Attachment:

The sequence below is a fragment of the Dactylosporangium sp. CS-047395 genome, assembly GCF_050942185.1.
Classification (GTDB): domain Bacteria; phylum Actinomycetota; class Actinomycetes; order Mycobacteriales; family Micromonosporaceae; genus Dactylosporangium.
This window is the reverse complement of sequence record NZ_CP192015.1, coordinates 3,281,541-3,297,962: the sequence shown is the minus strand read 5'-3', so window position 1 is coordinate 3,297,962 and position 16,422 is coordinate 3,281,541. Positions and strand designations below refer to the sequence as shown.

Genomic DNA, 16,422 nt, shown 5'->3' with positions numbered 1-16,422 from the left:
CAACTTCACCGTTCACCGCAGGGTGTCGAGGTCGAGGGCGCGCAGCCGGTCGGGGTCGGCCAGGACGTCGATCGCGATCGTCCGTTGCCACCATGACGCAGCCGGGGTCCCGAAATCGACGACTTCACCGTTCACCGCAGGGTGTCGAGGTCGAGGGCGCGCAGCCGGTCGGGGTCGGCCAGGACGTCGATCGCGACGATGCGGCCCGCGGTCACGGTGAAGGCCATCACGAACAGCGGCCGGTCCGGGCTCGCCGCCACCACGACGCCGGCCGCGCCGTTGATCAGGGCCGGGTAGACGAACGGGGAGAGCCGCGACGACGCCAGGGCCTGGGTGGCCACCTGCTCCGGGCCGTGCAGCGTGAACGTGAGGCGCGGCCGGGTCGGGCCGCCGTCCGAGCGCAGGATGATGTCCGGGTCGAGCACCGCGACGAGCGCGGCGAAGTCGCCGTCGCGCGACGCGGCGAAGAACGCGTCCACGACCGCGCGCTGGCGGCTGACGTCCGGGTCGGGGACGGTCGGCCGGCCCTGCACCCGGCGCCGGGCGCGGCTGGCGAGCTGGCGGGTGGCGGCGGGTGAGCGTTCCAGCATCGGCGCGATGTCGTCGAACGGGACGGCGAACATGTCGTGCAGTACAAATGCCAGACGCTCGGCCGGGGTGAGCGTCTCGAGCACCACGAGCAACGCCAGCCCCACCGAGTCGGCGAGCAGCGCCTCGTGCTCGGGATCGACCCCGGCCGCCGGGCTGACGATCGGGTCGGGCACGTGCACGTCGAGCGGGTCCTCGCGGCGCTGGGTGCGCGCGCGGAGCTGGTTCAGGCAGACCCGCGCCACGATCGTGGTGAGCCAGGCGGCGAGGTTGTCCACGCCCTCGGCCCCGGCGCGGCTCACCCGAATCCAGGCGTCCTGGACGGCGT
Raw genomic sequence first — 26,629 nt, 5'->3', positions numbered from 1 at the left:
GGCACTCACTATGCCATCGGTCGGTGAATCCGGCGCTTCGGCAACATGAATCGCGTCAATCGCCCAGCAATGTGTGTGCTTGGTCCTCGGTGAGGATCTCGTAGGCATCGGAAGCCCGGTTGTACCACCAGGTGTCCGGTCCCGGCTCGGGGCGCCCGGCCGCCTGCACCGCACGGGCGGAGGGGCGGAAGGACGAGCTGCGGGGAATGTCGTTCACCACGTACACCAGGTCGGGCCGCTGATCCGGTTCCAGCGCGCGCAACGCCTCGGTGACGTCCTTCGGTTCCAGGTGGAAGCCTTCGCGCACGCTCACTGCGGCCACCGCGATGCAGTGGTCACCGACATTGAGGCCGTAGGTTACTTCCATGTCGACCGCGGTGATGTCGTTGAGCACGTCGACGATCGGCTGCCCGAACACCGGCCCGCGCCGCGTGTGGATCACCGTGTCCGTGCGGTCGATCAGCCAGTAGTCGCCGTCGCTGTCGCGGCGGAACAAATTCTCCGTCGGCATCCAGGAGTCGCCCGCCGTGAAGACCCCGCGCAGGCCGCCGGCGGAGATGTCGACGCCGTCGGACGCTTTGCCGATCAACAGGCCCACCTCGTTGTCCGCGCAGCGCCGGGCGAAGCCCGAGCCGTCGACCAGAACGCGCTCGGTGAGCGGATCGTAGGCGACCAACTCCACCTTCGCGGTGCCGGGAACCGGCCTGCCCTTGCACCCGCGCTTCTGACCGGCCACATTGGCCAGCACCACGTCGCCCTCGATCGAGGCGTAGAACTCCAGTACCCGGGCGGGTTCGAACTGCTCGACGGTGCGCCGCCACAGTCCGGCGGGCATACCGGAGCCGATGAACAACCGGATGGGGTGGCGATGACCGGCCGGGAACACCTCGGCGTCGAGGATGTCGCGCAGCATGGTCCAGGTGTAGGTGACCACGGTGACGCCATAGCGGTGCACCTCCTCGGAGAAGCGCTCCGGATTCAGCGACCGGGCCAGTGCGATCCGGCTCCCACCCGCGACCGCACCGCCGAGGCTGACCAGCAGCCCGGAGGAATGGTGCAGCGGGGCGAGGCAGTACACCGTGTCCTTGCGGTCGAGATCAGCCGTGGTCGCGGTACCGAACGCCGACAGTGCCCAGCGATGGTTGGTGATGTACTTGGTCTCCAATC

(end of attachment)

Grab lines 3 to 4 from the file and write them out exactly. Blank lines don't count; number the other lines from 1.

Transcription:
This window is the reverse complement of sequence record NZ_CP192015.1, coordinates 3,281,541-3,297,962: the sequence shown is the minus strand read 5'-3', so window position 1 is coordinate 3,297,962 and position 16,422 is coordinate 3,281,541. Positions and strand designations below refer to the sequence as shown.

Genomic DNA, 16,422 nt, shown 5'->3' with positions numbered 1-16,422 from the left: